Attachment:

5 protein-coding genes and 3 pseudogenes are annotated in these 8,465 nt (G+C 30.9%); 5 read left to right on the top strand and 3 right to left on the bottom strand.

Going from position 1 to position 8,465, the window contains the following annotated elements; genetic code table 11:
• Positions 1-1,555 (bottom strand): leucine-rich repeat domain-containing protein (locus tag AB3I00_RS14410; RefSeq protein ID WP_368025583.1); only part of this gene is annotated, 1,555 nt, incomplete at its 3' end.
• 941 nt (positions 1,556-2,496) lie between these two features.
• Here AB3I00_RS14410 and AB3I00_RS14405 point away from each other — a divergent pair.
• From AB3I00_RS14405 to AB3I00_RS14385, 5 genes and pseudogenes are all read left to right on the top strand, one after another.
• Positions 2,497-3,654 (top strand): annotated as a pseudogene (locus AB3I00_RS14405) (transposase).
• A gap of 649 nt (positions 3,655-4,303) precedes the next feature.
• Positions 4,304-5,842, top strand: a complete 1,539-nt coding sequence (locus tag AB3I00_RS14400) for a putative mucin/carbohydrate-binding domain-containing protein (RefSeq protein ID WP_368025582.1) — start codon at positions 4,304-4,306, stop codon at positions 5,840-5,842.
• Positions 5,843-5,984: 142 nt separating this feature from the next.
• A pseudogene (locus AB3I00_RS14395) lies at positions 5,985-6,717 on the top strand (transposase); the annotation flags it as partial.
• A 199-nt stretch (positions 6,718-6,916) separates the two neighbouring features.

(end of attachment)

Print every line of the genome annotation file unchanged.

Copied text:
5 protein-coding genes and 3 pseudogenes are annotated in these 8,465 nt (G+C 30.9%); 5 read left to right on the top strand and 3 right to left on the bottom strand.

Going from position 1 to position 8,465, the window contains the following annotated elements; genetic code table 11:
• Positions 1-1,555 (bottom strand): leucine-rich repeat domain-containing protein (locus tag AB3I00_RS14410; RefSeq protein ID WP_368025583.1); only part of this gene is annotated, 1,555 nt, incomplete at its 3' end.
• 941 nt (positions 1,556-2,496) lie between these two features.
• Here AB3I00_RS14410 and AB3I00_RS14405 point away from each other — a divergent pair.
• From AB3I00_RS14405 to AB3I00_RS14385, 5 genes and pseudogenes are all read left to right on the top strand, one after another.
• Positions 2,497-3,654 (top strand): annotated as a pseudogene (locus AB3I00_RS14405) (transposase).
• A gap of 649 nt (positions 3,655-4,303) precedes the next feature.
• Positions 4,304-5,842, top strand: a complete 1,539-nt coding sequence (locus tag AB3I00_RS14400) for a putative mucin/carbohydrate-binding domain-containing protein (RefSeq protein ID WP_368025582.1) — start codon at positions 4,304-4,306, stop codon at positions 5,840-5,842.
• Positions 5,843-5,984: 142 nt separating this feature from the next.
• A pseudogene (locus AB3I00_RS14395) lies at positions 5,985-6,717 on the top strand (transposase); the annotation flags it as partial.
• A 199-nt stretch (positions 6,718-6,916) separates the two neighbouring features.